Trump meets privately with evangelical leaders, hoping to keep coalition intact
“It’s very informal, and they’re talking and praying,” an adviser said of the meeting. “It’s not something he broadcasts.”
But as Trump teases a run in 2024, his continued contact with white evangelical Christian leaders in phone calls and regular meetings at Mar-a-Lago is proof that he is determined to keep the coalition that has him under control intact. first delivered to the White House.
It’s a group that Trump recognized early on would be critical to his political trajectory — not just because a cosmopolitan, thrice-married, former Playboy cover star who curses and hurls cruel insults at his enemies politicians lacked a certain appeal to this crowd, but because this crowd is the foundation of modern Republican politics. Since leaving office, this relationship has not changed.
Unlike other politicians, who need Trump’s approval or money, it’s Trump who likely needs the support of evangelicals if he mounts another campaign for the president — especially more so as questions grow about whether the former president’s influence in broader GOP circles is waning.
“I wouldn’t say President Trump has a lock on the support of the evangelical community,” said Tony Perkins, the evangelical chairman of the Family Research Council who has stayed in touch with Trump since leaving the White House. “I think he’s got a solid platform to run on – on what he’s done – but I still think people are going to be looking for a vision for the future, so he’ll have to do that alongside the other candidates. vying for their support.”
According to one attendee, Friday’s meeting was organized by the White-led National Faith Advisory Board, which aims to continue the work of Trump’s White House Faith and Opportunity Initiative. Neither White nor a spokesperson for the band responded to a request for comment. Attendees at Friday’s intimate Mar-a-Lago gathering included influential evangelical leaders like Pastor Jack Graham, James Dobson and Ralph Reed, president of the Faith and Freedom Coalition.
The meeting was not specifically focused on the 2024 election, according to the attendee, although Trump has signaled strongly privately and publicly that he will run again. Instead, Trump’s remarks to the group focused primarily on his administration’s record with the religious community and its complaints against President Joe Biden. Although the rally did not have a set agenda, it came across as a signal to those who were there that Trump is serious about keeping them in the fold.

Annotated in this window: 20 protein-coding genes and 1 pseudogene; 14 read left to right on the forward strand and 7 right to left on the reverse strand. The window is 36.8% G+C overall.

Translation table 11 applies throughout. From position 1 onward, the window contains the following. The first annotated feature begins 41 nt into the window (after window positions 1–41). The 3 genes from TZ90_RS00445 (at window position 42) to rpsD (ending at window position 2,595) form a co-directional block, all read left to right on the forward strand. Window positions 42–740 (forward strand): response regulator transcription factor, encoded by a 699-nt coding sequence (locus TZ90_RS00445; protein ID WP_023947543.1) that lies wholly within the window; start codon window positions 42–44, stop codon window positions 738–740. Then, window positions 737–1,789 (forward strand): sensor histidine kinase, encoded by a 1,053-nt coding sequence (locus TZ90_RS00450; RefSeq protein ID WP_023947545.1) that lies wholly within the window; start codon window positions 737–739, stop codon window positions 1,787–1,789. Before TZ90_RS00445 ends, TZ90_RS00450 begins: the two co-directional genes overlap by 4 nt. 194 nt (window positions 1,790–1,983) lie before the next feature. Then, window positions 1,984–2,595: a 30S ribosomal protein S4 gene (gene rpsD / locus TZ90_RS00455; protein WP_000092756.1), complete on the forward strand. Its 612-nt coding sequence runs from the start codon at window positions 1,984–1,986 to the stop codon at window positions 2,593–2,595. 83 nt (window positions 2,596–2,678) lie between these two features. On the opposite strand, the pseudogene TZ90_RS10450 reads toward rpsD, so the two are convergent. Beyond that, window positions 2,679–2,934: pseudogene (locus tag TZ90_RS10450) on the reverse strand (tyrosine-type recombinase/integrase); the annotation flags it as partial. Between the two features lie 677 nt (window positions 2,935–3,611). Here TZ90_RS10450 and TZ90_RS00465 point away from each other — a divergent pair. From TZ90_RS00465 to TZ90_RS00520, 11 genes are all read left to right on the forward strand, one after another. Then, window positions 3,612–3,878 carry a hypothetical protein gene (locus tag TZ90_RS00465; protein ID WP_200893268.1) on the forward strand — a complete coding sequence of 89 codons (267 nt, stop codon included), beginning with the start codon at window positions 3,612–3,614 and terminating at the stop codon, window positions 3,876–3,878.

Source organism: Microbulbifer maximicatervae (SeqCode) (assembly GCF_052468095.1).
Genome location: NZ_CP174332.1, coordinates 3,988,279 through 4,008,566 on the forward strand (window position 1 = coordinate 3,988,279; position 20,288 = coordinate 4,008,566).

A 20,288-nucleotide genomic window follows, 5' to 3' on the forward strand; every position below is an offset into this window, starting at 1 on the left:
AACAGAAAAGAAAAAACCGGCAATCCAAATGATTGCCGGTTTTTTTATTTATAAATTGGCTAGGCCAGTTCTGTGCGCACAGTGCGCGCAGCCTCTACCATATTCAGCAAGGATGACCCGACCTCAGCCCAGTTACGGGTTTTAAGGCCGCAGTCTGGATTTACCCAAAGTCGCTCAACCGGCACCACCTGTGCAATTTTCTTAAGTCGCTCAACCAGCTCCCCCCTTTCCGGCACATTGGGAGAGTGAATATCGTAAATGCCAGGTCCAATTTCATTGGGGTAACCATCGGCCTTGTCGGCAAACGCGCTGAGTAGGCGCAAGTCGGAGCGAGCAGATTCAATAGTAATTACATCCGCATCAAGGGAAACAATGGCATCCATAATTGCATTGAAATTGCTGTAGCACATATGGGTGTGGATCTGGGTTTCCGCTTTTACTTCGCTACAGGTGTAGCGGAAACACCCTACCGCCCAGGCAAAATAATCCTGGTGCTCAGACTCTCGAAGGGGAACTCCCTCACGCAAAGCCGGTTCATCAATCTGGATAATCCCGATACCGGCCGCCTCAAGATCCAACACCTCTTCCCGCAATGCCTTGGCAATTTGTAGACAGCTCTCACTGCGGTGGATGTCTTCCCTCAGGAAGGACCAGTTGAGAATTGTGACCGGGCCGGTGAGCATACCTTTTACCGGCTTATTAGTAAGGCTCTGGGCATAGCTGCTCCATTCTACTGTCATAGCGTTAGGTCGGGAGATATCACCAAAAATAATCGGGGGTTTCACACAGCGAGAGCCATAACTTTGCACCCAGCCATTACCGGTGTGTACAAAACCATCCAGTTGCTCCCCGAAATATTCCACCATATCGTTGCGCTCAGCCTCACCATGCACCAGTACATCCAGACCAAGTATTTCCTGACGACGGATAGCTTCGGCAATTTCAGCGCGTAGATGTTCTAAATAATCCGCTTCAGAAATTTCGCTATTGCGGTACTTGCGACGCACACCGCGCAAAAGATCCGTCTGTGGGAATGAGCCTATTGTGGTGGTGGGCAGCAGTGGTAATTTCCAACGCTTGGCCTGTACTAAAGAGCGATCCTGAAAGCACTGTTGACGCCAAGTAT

White evangelical voters helped deliver Trump to the White House in 2016 and turned out in droves to support him again four years later. According to poll data, about 80% of that community voted for Trump in both 2016 and 2020. The numbers led to a steady stream of criticism that evangelical leaders were acting unprincipled for backing a candidate with such a shaky, if not non-existent, history on their problems. But these leaders say they and Trump are either misunderstood or misrepresented.
“I think people think evangelicals have been duped by President Trump, evangelicals are not morons. They understand that he might not pray six hours a day or be able to quote the Bible backwards, but they believe he is a man who loves our country and has adopted policies consistent with the truth. of the word of God and that’s why they chose him,” said Robert Jeffress, pastor of First Baptist in Dallas.
Jeffress, a close Trump ally, said he invited the former president to visit his church in December while he was on tour with former Fox News host Bill O’Reilly in Dallas, and Trump said received a standing ovation.
But as Trump seeks to keep his evangelical supporters in the fold of a potential 2024 bid, other top Republicans are also trying to make inroads in the historically strong voting bloc. Former Vice President Mike Pence, Sen. Ted Cruz (R-Texas), and former Secretary of State Mike Pompeo all have deep ties to the evangelical community and also met powerful evangelical Christian actors in the early states. voters like Iowa. Jeffress is also an advisory board member for Pence’s political group, Advancing American Freedom, and like others interviewed for this story, said he’s been keeping in touch with a swathe of potential Republican candidates in 2024.
“[Trump] opened a division in the evangelical community. It was a split that was still there and we hadn’t recognized it before, but it opened up a chasm,” said Napp Nazworth, a religion and politics expert and executive director of the American Values Coalition who s strives to counter right-wing media misinformation.
Evangelist and president of Samaritan’s Purse Franklin Graham said he has visited Mar-a-Lago since Trump left the White House and has stayed in touch with Trump and others. But Graham, a former Republican-turned-Independent and son of famed evangelist Billy Graham, doesn’t plan to offer sponsorship until a pitch is set.
“I’m not speaking on behalf of evangelical Christians – they’re all over the place politically and a lot of them didn’t support President Trump, and that’s fine. But I think the majority did, and I think they’ll continue to support him. It’s his policies that have benefited us all,” Graham said.